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BA.4: Recombinant of Omicron BA.1 and BA.3

BA.1, BA.3, BA.4, Coronavirus, Infection, Omicron, Recombination, South Africa, Transmission, USA

Potential BA.4 lineage with a mix of BA.1 and BA.3 mutations, 5 sequences found in South Africa and USA.

Cornelius Roemer on Github: I’m breaking this post from @c19850727 into a separate issue to allow for dedicated discussion.

Below is the original post from Sakaguchi:

Hi I came across the following 5 sequences:
Accession Virus name
EPI_ISL_8262451 hCoV-19/USA/CO-CDC-MMB12218639/2021
EPI_ISL_8439638 hCoV-19/South Africa/NICD-N23764/2021
EPI_ISL_8402519 hCoV-19/Puerto Rico/PR-CDC-S874/2021
EPI_ISL_9962725 hCoV-19/South Africa/NICD-N29342/2022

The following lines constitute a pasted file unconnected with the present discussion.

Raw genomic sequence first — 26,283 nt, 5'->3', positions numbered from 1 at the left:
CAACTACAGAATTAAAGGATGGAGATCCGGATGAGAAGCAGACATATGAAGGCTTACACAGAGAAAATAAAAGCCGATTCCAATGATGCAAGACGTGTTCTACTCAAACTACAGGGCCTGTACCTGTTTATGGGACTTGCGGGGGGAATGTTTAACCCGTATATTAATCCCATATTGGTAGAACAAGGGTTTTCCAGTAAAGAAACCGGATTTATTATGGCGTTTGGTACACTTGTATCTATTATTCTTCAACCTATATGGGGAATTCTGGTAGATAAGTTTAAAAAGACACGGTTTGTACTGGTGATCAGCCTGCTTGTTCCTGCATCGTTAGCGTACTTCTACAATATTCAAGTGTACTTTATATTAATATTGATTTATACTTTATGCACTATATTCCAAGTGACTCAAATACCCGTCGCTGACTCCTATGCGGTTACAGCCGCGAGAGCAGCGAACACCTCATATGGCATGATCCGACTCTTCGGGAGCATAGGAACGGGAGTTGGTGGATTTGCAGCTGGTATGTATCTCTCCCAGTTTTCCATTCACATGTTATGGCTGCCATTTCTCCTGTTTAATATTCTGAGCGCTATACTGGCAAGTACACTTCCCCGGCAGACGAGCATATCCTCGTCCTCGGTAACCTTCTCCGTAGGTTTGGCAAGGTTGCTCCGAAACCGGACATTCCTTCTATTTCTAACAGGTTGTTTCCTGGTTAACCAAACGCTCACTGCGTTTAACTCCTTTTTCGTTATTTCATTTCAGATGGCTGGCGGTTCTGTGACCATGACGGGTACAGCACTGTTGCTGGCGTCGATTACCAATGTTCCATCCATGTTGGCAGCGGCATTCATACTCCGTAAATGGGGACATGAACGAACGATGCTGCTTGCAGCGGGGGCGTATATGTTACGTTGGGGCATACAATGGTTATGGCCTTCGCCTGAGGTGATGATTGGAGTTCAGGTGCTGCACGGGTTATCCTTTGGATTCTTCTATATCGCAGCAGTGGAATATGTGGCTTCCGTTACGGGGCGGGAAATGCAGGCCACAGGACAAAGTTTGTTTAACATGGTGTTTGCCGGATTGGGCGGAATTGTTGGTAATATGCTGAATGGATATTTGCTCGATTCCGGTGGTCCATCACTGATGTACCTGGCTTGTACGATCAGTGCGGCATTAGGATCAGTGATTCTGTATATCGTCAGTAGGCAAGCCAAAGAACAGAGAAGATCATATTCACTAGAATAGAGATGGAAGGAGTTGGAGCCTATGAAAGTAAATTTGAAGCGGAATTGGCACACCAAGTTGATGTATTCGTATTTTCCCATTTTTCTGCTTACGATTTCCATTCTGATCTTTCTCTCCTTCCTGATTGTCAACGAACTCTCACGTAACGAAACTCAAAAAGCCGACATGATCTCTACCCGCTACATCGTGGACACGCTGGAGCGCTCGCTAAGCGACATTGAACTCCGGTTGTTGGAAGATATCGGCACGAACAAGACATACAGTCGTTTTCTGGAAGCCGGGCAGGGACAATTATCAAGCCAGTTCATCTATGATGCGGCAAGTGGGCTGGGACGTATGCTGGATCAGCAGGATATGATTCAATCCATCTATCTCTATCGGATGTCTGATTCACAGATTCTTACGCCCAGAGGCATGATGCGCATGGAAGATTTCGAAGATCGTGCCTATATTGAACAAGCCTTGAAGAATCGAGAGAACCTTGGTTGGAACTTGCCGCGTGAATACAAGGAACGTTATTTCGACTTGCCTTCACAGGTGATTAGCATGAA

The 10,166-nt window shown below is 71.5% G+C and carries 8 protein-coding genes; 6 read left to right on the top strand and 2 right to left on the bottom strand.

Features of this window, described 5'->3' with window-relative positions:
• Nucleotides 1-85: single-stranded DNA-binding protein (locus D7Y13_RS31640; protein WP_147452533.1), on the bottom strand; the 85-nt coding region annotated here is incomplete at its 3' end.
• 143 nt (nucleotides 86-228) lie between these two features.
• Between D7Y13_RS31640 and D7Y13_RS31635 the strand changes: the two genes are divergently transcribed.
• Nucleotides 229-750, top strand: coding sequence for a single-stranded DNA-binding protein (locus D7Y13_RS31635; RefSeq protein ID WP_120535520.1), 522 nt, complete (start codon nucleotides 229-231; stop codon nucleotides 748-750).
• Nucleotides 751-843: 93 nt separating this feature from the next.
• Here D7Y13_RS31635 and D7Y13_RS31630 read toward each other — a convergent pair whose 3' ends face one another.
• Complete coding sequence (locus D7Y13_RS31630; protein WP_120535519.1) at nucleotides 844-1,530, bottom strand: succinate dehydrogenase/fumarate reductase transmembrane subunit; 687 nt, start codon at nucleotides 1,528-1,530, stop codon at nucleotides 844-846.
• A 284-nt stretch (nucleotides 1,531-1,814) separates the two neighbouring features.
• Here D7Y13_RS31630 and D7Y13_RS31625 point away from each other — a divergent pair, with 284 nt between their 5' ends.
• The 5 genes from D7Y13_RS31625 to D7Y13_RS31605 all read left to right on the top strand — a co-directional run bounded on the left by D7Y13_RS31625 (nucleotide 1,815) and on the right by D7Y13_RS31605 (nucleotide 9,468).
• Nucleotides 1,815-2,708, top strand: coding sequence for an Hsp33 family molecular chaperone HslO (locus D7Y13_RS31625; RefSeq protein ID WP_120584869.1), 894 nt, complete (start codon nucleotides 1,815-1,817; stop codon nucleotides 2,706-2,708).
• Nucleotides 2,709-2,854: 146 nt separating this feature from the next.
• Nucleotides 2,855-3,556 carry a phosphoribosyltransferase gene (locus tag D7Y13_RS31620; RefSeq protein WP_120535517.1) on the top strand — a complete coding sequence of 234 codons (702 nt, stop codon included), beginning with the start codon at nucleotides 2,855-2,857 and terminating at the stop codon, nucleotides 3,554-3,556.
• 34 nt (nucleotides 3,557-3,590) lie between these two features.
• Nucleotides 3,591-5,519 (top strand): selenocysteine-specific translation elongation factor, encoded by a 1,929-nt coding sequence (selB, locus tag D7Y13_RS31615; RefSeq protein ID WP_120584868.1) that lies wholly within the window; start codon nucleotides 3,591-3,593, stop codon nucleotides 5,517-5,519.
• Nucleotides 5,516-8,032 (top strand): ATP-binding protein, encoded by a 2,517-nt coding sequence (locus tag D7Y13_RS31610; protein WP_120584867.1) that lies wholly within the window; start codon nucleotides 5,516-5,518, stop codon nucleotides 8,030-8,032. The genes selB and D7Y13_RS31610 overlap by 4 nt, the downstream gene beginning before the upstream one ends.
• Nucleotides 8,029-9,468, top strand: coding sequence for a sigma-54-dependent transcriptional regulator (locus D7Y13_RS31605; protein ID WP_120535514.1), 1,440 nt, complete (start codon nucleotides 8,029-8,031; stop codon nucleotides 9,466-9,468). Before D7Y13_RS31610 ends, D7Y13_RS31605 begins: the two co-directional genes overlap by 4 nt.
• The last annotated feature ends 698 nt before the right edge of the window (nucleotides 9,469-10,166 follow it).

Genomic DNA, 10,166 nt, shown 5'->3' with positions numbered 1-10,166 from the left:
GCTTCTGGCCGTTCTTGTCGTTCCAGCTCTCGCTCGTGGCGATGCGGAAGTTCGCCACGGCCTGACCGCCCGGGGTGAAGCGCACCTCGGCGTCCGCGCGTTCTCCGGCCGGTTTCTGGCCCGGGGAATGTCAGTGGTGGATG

EPI_ISL_10210515 hCoV-19/South Africa/NICD-N29407/2022

They are all classified as BA.1 by Pango/Nextstrain, but with G2832A reversed. Instead, they have T670G (BA.2 and BA.3 defining ), C832T (BA.3 defining ), G4184A (BA.2 and BA.3 defining) and C4321T (BA.2 defining).
Downstream from T5386G it’s all BA.1, but with a few private mutations: G7684A, C29167T, G29734A.

Github issue page

 

William Haseltine at Forbes.com

“The simplest interpretation of the origin of BA.4 is a recombination event between BA.1 and BA.3. It is likely that BA.3 contributes the portion of the genome extending from the 5’ end halfway through the NSP3 gene of the replication complex (about 2,000 amino acids). The remainder is plausibly contributed by BA.1”

Forbes.com article

 

Hong Kong: Omicron BA.2 with S:I1221T mutation designated BA.2.2

 

 

 

Image by Mihai Panait from Pixabay